Peru seeks to export to niche markets through banana diversification
Peru is working on establishing phytosanitary protocols for the import of banana plants from Brazil.
The Andean country, which is expecting its biggest organic banana production this campaign, is seeking new banana varieties amid concerns over the potential entry of Panama disease Tropical Race 4 (TR4).
"To date, the TR4 has only been reported in Asia, Oceania and Africa," INIA Peru researcher Juan Carlos Rojas told Fresh Fruit Portal.
He said that Brazil has 70% of its area planted with the Pomme subgroup - which includes the varieties Pacovan, Prata and Prata Anã (AAB), while Peru works the TR4-susceptible Cavendish subgroup, which includes Valery, Williams and Lakatan, he said.
Peru's dependence on Cavendish varieties means the industry would suffer greatly if the disease entered.
The country, which exports mostly Cavendish bananas to the European, Asian and U.S. markets, has been working to increase shipments to the U.S., whose main organic banana supplier is currently Guatemala.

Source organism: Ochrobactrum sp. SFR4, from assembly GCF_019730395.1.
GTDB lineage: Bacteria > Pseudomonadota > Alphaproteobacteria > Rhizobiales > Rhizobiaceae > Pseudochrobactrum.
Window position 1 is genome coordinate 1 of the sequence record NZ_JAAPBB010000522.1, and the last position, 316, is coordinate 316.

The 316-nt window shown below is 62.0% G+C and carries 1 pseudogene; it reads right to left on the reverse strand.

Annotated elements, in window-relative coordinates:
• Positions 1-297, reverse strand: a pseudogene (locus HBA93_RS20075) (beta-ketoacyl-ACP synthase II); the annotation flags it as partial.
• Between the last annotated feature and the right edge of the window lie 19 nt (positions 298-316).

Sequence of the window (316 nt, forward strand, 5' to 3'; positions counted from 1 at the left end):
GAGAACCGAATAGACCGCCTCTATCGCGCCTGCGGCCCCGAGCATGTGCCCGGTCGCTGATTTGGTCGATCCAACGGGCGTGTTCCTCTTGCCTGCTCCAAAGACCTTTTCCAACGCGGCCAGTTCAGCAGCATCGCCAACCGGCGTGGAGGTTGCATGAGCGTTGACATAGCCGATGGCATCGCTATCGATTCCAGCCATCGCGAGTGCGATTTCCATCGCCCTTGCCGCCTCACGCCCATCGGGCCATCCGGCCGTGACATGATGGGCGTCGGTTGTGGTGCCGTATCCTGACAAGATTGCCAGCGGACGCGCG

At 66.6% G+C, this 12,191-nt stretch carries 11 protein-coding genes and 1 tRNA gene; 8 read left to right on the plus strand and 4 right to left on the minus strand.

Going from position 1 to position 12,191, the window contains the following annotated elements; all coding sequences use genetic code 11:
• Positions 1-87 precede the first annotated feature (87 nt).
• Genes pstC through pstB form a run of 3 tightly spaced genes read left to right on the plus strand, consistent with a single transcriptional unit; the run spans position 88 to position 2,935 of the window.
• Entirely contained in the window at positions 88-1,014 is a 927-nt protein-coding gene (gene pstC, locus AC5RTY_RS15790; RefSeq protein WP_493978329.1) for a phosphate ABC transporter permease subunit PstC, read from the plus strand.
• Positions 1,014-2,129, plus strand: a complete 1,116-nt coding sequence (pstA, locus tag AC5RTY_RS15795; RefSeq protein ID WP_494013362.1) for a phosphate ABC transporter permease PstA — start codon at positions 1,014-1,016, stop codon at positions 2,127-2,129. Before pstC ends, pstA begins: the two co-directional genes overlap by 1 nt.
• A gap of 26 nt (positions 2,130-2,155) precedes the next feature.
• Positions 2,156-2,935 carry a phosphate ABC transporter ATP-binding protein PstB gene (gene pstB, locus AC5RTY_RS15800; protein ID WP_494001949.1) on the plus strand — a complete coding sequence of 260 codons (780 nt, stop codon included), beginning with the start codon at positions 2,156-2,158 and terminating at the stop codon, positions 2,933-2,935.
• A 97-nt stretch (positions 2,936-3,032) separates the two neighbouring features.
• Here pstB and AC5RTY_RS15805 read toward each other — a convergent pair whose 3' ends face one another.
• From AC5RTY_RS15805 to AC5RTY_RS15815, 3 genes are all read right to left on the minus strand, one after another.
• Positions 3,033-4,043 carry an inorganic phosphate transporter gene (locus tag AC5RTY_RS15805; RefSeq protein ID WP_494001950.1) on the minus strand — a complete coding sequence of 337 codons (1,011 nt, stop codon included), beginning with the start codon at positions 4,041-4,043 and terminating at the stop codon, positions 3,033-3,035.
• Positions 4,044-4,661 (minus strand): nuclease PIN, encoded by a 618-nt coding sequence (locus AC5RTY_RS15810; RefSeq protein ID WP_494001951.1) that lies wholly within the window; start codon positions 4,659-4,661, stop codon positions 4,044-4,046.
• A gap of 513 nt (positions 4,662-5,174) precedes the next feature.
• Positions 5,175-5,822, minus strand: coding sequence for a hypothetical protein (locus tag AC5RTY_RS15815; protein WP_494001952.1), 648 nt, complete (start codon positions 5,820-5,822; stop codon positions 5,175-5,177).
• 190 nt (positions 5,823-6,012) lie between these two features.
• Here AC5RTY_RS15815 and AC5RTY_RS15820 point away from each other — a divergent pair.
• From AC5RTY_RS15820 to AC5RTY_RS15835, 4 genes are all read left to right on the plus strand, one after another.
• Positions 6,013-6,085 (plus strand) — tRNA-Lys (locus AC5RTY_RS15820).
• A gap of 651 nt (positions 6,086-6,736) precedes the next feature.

"There is an interest, and some tests have already been done to send local varieties [to different markets] such as Banana Bizcochito, also known as Orito, from the Peruvian jungle. There is also interest in developing areas of organic Harton banana production for export”, said Rojas.
"Another local variety that is consumed a lot in the country is the Isla Banana, which, due to its organoleptic characteristics could be interesting for niche markets abroad that seek new exotic products."
The commercial dynamic in demand over recent years has been much more active, he said.
"The international market is requesting more diversity, quality, volume and, above all, social and environmental responsibility," he said.
In Peru, the challenges of the industry are centered on the need to seek new niche markets and to begin to diversify varieties, new packaging and to strengthen the image of responsible and eco-friendly producers.
Part of the work involves strengthening existing exports, as well as seeking new niches in other Latin American countries.
"Brazil, Chile, Argentina, Paraguay demand bananas, and because of our geographical location we could be a supply like Ecuador," said Rojas.